A metric that can help evaluate how well you are doing with current clients is your churn rate. In other words, how many current clients leave the firm in a given period of time and need to be replaced? High-performing firms have a very low rate, as they do an excellent job of nurturing client relationships. If your churn rate is high, this is a good indication that you need to spend more time on client development and client expansion so you don’t have to constantly replace clients who leave to go elsewhere or leave because they don’t know the scope of your firm’s capabilities.
Now that you have completed this analysis and possibly have discovered you need to do a better job with current clients, what can you do? Here are a few things.
1. Communicate. Current clients can’t hire you for more work if you don’t take the time to talk to them about their business goals and strategies and how you can help.
2. Social proof. Clients want to know you have experience in their industries and with their particular situations. Help them understand how well-regarded you are in the industries you serve and in the areas of legal services you provide.
3. Inner ego. Most people like things that resemble them. Take a look at your client relationships and identify how you can craft conversations and messages that align with their goals, aspirations, pain points and interests.
4. Money isn’t everything. Realize that the amount of money spent is not necessarily directly proportional to the reciprocity attained. Even small gestures of genuine interest and respect can go a long way.
5. Make it personal. One study found that wait staffs could increase their tips 23 percent by simply returning to tables with a second set of mints. The conclusion was that mints created a feeling of attentiveness and a personal experience. Know enough about your current clients to make their experiences with you personal.
6. Speed is secondary to quality. A Gallup Group study found that customers were nine times likelier to be engaged with a brand when the service was considered “courteous, willing, and helpful,” instead of “speedy.” Take your time to do it right and make sure you have met all your client’s needs and done your job well.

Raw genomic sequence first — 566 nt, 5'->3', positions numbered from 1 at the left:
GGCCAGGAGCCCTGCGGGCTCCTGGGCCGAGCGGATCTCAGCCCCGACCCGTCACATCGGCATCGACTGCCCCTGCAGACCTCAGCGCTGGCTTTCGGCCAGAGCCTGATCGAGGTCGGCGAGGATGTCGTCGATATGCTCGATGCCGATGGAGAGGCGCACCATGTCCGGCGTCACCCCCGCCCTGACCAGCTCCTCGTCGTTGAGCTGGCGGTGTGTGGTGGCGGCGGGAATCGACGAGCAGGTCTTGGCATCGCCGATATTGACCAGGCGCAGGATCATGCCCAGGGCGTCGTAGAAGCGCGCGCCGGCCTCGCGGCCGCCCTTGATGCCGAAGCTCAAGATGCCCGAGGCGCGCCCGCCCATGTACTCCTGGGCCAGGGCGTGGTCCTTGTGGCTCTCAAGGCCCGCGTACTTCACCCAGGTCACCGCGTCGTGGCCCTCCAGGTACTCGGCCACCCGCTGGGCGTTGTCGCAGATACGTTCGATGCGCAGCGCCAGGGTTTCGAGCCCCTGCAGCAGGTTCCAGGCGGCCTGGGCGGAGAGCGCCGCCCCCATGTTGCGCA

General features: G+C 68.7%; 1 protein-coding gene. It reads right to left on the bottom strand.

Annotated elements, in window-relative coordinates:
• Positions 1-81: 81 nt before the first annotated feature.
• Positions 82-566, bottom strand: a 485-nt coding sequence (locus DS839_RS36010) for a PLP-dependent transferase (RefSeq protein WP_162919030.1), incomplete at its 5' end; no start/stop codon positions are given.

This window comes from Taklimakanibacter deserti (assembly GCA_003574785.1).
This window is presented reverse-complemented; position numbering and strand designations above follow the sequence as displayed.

7. Make them VIPs. Everyone likes to feel that they are getting preferential treatment. Make your clients feel like they are getting something above and beyond everyone else. Examples might be doing a free workshop internally for the HR staff on hiring practices; taking the time to work out a behind-the-scenes experience for them at a local event; or acknowledging a personal accomplishment of theirs in some way.
You can never go wrong by investing in your current clients. The more happy clients you have, the more new clients you will get. You will reduce your churn and spend your money and your time more wisely.•
Dona Stohler of S2 Law Firm Strategies provides consulting services on business development and marketing for law firms. Stohler has more than a decade of experience in the legal services industry and is the past chair of the U.S. Law Firm Group marketing committee. She can be reached at firstname.lastname@example.org or through www.S2lawfirmstrategies.com. The opinions expressed are those of the author.